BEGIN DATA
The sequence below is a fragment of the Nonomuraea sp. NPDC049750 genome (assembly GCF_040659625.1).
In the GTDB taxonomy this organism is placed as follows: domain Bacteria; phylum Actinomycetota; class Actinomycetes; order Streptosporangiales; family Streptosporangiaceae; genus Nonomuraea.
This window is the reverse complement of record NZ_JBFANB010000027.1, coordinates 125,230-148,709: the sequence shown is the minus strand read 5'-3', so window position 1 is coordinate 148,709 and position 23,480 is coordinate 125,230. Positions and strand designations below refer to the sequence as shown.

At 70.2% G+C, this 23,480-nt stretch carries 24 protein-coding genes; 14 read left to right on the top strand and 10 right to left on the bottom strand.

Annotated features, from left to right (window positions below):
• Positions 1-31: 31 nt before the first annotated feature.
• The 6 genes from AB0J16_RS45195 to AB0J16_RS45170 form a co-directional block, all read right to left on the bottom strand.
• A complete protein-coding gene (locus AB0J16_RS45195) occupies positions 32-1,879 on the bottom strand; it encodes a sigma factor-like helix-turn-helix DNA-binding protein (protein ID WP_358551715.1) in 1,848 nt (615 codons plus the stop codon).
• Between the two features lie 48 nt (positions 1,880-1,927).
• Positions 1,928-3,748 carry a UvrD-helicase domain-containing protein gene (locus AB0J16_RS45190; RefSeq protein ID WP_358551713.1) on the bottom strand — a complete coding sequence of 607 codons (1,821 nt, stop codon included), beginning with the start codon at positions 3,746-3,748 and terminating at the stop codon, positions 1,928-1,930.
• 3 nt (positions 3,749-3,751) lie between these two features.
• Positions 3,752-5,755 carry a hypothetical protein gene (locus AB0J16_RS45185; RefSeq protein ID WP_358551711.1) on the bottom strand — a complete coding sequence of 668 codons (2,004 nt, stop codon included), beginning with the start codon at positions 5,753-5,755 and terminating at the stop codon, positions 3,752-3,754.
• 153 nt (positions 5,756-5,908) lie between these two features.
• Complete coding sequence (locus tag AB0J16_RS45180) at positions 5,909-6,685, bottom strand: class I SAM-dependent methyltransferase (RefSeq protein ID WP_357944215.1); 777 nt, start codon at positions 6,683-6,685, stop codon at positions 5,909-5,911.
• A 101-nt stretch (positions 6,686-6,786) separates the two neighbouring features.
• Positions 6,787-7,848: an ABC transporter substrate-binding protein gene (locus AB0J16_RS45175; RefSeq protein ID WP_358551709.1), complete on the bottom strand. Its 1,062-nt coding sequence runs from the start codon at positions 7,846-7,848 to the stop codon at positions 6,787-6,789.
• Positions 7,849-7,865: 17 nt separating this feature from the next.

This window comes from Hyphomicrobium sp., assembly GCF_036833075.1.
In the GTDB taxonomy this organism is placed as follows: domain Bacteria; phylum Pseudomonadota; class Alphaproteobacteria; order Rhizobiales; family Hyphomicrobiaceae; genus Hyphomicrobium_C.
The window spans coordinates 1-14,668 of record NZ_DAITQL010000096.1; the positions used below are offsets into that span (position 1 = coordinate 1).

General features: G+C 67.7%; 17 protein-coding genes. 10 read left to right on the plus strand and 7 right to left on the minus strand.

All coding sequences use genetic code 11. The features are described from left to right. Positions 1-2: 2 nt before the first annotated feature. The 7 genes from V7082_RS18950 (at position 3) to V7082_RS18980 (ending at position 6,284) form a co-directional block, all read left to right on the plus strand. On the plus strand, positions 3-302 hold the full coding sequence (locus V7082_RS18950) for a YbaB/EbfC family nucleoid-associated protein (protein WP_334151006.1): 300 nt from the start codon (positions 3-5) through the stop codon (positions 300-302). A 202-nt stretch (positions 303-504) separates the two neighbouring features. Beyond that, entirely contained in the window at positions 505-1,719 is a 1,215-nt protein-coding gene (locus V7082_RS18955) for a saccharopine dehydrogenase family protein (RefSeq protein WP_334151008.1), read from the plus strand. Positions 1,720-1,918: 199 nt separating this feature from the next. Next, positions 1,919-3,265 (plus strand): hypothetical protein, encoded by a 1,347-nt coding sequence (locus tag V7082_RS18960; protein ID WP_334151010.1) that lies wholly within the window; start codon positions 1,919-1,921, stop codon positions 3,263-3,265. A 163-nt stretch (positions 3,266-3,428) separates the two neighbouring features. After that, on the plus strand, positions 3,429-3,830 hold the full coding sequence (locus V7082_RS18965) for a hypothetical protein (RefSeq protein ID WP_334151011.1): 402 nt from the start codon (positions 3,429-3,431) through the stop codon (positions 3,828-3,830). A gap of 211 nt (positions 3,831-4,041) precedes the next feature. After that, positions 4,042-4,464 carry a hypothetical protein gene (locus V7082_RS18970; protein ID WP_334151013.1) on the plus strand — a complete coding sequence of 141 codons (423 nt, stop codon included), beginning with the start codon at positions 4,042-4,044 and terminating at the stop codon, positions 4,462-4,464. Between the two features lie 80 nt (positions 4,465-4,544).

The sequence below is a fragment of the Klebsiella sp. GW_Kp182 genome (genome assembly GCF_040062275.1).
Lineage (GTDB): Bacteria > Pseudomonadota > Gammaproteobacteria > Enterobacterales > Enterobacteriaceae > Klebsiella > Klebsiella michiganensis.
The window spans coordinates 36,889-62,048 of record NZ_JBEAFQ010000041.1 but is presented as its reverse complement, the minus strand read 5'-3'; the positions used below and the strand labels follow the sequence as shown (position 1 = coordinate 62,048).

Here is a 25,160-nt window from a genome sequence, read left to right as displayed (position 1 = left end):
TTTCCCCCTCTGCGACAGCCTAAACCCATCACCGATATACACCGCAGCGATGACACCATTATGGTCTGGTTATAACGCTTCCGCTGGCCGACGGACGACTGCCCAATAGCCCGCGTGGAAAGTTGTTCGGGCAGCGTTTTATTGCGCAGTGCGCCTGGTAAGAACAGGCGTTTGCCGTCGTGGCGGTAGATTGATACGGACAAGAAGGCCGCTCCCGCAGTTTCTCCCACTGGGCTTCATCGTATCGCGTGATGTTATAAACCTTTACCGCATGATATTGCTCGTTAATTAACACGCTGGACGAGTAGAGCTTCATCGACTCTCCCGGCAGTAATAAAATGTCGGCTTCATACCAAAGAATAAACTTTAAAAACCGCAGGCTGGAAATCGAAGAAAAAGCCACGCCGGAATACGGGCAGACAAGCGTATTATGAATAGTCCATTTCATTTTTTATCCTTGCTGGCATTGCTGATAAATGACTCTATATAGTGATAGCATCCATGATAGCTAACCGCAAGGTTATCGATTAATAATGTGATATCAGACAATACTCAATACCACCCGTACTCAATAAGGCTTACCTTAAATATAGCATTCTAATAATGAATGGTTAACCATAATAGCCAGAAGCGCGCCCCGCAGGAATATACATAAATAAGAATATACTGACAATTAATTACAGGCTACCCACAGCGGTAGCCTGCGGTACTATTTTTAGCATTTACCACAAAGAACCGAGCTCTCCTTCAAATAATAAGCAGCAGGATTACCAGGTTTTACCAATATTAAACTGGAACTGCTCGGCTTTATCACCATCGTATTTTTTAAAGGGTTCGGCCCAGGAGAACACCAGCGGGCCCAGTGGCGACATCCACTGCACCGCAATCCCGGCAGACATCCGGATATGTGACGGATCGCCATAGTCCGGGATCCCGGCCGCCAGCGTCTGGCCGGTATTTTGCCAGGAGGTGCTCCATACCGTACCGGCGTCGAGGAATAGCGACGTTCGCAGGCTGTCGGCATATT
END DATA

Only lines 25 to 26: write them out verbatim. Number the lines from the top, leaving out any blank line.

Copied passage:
The window spans coordinates 36,889-62,048 of record NZ_JBEAFQ010000041.1 but is presented as its reverse complement, the minus strand read 5'-3'; the positions used below and the strand labels follow the sequence as shown (position 1 = coordinate 62,048).

Here is a 25,160-nt window from a genome sequence, read left to right as displayed (position 1 = left end):